The most important virtue of the biopsychosocial model is that it reminds the clinician to consider whether any factor within a domain might be having an impact. Looking at it another way, as information accumulates, the framework will reveal whether areas without any information remain. If so, the clinician can ask a pertinent question.
The challenge facing any rehabilitation clinician is to collect information from all domains in an efficient way. The ‘traditional approach’, used in many medical spheres, is to ask a series of directed questions covering the important domains. When I trained as a medical student, we were taught a series of questions for eliciting whether there were problems with the cardiovascular system, the respiratory system, the gastrointestinal system and so on through all the organ systems.
This systematic approach to making a medical, disease-based diagnosis ensures that nothing important is missed, and it is appropriate especially when someone is acutely unwell. Most doctors can cover all relevant systems in a few minutes at most, and there are a limited number of questions. Even so, this ‘review of systems’ is less satisfactory for people with long-term conditions, and for people with multiple pathology, because many symptoms may arise from more than one disease.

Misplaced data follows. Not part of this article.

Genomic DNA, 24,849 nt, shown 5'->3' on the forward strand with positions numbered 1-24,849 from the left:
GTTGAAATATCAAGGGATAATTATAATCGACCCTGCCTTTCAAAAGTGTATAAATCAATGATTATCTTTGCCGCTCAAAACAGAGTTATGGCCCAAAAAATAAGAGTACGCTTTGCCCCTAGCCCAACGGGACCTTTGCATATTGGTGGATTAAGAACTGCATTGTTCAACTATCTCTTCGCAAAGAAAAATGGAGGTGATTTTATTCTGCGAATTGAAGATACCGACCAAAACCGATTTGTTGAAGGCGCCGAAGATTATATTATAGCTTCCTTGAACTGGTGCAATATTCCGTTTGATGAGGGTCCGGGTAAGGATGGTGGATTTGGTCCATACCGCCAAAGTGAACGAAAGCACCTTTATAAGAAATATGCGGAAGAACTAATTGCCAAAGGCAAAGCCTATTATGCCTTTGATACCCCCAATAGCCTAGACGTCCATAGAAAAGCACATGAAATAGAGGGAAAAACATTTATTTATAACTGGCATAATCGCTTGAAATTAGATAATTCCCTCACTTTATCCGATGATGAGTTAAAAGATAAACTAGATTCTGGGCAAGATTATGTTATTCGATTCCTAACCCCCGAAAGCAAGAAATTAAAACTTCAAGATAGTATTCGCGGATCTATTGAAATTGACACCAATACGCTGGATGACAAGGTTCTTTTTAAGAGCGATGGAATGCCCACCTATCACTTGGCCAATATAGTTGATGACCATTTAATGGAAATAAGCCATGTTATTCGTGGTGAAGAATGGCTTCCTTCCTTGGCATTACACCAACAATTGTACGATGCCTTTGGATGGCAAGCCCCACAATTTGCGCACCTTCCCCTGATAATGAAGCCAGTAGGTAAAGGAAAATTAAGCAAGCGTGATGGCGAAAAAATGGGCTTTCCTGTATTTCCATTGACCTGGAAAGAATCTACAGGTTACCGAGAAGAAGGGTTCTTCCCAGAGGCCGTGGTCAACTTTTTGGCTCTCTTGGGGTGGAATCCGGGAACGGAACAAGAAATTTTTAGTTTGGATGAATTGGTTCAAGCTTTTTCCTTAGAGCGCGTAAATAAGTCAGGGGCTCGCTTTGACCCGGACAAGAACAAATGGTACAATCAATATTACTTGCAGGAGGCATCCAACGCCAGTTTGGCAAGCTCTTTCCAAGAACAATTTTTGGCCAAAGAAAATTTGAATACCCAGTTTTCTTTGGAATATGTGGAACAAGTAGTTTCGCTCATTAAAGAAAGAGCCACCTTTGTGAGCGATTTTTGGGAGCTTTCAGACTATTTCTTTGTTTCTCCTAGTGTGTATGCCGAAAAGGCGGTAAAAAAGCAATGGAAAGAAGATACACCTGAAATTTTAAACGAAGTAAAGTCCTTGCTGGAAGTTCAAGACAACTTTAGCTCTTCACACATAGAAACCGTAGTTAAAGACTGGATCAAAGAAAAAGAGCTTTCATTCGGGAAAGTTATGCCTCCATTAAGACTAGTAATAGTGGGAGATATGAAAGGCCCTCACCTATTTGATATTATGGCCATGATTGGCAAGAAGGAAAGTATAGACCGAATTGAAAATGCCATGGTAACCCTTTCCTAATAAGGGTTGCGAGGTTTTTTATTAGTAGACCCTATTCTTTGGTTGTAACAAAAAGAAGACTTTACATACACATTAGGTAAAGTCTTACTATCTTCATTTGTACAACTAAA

A similar systematic approach is less easy in rehabilitation, because the number of relevant items is much larger. More practically and importantly, to the best of my knowledge, no relatively limited list of questions has been devised. Also, again in practical terms, there is a difference. In a medical context, the question simply establishes whether or not a symptom is present. The answer is usually short, and unambiguous.
In rehabilitation, the question usually concerns details about something which is always present. For example, most people (but not all people) live in a house or other accommodation, and the issue that needs exploring concerns the suitability of the accommodation for that person, which is turn depends upon the problems they have. Therefore one can construct a list of domains to ask about, but the actual questions needed will vary from patient to patient. It is rarely a quick matter.